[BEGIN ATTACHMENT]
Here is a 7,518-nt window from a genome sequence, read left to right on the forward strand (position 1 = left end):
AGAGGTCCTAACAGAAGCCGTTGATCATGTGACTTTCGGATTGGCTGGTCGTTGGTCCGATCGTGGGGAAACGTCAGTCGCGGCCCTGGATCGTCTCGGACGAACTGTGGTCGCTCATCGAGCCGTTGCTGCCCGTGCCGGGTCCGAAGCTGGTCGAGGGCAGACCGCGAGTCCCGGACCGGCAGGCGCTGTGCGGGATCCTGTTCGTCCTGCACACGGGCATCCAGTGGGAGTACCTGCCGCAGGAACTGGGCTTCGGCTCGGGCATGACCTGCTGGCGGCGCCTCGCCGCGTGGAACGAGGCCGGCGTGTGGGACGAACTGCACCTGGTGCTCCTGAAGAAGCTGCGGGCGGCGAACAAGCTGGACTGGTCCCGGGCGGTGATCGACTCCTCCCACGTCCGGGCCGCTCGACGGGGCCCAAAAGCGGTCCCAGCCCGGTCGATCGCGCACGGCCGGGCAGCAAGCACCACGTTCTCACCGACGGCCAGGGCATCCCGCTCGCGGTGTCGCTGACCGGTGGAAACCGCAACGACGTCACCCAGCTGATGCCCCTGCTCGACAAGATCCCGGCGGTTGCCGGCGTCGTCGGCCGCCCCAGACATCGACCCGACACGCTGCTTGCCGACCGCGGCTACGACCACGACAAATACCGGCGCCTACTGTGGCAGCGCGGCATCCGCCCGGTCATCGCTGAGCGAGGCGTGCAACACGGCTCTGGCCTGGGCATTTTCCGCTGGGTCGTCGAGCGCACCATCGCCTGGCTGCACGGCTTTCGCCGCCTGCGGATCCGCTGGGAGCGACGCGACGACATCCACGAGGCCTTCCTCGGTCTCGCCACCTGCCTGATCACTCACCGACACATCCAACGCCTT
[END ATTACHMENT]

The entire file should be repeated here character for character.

Here is a 7,518-nt window from a genome sequence, read left to right on the forward strand (position 1 = left end):
AGAGGTCCTAACAGAAGCCGTTGATCATGTGACTTTCGGATTGGCTGGTCGTTGGTCCGATCGTGGGGAAACGTCAGTCGCGGCCCTGGATCGTCTCGGACGAACTGTGGTCGCTCATCGAGCCGTTGCTGCCCGTGCCGGGTCCGAAGCTGGTCGAGGGCAGACCGCGAGTCCCGGACCGGCAGGCGCTGTGCGGGATCCTGTTCGTCCTGCACACGGGCATCCAGTGGGAGTACCTGCCGCAGGAACTGGGCTTCGGCTCGGGCATGACCTGCTGGCGGCGCCTCGCCGCGTGGAACGAGGCCGGCGTGTGGGACGAACTGCACCTGGTGCTCCTGAAGAAGCTGCGGGCGGCGAACAAGCTGGACTGGTCCCGGGCGGTGATCGACTCCTCCCACGTCCGGGCCGCTCGACGGGGCCCAAAAGCGGTCCCAGCCCGGTCGATCGCGCACGGCCGGGCAGCAAGCACCACGTTCTCACCGACGGCCAGGGCATCCCGCTCGCGGTGTCGCTGACCGGTGGAAACCGCAACGACGTCACCCAGCTGATGCCCCTGCTCGACAAGATCCCGGCGGTTGCCGGCGTCGTCGGCCGCCCCAGACATCGACCCGACACGCTGCTTGCCGACCGCGGCTACGACCACGACAAATACCGGCGCCTACTGTGGCAGCGCGGCATCCGCCCGGTCATCGCTGAGCGAGGCGTGCAACACGGCTCTGGCCTGGGCATTTTCCGCTGGGTCGTCGAGCGCACCATCGCCTGGCTGCACGGCTTTCGCCGCCTGCGGATCCGCTGGGAGCGACGCGACGACATCCACGAGGCCTTCCTCGGTCTCGCCACCTGCCTGATCACTCACCGACACATCCAACGCCTT